Testing the winds in Cambodia’s energy sector

Chea Vannak / Khmer Times No Comments Share:
Reuters
Previous studies have concluded that wind energy has significant potential in Cambodia. Reuters

A new study on wind energy and its potential to diversify Cambodia’s energy sector is now being conducted, with results expected for mid next year, according to a representative of the Ministry of Mines and Energy.

Singapore-based Blue Circle – a developer of renewable energy products with operations in Thailand, Vietnam, and Indonesia – has been granted permission to carry a feasibility study for a wind energy project, said Victor Jona, director-general of MME’s department of energy, adding that the company is now collecting data.

The study focuses on wind energy’s potential in coastal provinces, Mr Jona said.

“Once the report is finished, the company will invest if potential is found. If not, the document will still be a valuable source of information for the industry,” Mr Jona said.

“To guarantee energy security, we need to have multiple energy sources; this is why the study is important,” Mr Jona explained.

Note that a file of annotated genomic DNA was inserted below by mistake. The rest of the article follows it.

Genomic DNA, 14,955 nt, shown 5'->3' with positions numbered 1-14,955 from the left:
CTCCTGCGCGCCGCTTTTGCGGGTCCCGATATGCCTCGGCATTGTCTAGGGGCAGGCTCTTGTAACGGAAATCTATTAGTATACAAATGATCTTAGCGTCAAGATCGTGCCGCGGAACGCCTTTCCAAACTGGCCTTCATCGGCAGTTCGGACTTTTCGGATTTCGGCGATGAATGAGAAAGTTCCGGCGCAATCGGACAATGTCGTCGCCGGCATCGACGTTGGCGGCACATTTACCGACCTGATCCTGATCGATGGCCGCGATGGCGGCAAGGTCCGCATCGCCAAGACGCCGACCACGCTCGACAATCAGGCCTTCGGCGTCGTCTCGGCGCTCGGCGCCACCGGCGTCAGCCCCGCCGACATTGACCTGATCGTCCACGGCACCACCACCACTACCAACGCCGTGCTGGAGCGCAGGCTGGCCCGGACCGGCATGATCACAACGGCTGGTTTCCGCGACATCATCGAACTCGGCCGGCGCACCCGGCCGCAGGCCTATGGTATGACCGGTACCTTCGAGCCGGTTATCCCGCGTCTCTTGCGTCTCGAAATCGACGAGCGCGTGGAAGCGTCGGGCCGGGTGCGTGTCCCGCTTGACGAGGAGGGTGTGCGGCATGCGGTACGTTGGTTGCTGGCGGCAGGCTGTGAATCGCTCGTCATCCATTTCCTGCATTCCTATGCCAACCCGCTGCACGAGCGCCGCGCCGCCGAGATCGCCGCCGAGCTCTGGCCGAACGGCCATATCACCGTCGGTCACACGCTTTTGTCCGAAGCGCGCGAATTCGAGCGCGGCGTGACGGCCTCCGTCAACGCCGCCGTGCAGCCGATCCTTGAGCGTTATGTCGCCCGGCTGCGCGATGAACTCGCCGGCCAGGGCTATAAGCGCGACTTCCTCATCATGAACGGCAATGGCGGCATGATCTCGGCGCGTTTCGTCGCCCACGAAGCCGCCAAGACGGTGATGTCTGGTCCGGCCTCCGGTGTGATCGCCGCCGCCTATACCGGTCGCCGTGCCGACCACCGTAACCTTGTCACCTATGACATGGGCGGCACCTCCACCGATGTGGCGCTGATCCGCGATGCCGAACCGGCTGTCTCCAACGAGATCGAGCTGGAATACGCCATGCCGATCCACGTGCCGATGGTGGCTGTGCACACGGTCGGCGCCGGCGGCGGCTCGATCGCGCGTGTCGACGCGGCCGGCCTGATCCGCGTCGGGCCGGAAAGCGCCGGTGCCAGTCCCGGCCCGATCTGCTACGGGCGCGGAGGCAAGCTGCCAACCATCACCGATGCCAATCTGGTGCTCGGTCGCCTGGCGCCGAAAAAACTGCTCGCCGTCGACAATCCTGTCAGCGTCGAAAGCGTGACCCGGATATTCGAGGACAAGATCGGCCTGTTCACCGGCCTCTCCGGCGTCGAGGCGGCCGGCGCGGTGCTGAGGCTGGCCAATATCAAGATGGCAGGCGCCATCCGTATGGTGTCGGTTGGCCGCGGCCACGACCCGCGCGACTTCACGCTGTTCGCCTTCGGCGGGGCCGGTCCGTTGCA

Han Phoumin, energy economist at the Economic Research Institute for Asean and East Asia, welcomed the study and asked for more research on the subject.

“It is important that the ministry allows companies to develop mini-grids like in Bavet for their own consumption,” Mr Phoumin said.

“Mini-grids can be connected to the national grid because solar and wind energy is intermittent. When they generate power at a surplus, they need to be able to sell that electricity back to the grid.”

A few Japanese companies have also done studies on wind power in the country, showing, to a degree, that it has great potential, said Mr Jona.

This, however, has not altered official policy, with Cambodia’s energy policy still overwhelmingly reliant on hydropower dams and coal.

Total energy consumption in the kingdom now amounts to 2,000 megawatts per year, 60 percent of which is generated from the country’s six hydropower dams, while 20 percent is imported – 15 percent from Vietnam, 4.5 percent from Thailand, and 0.5 percent from Laos. The rest of the energy comes from biomass and coal-fired plants, according to the ministry.

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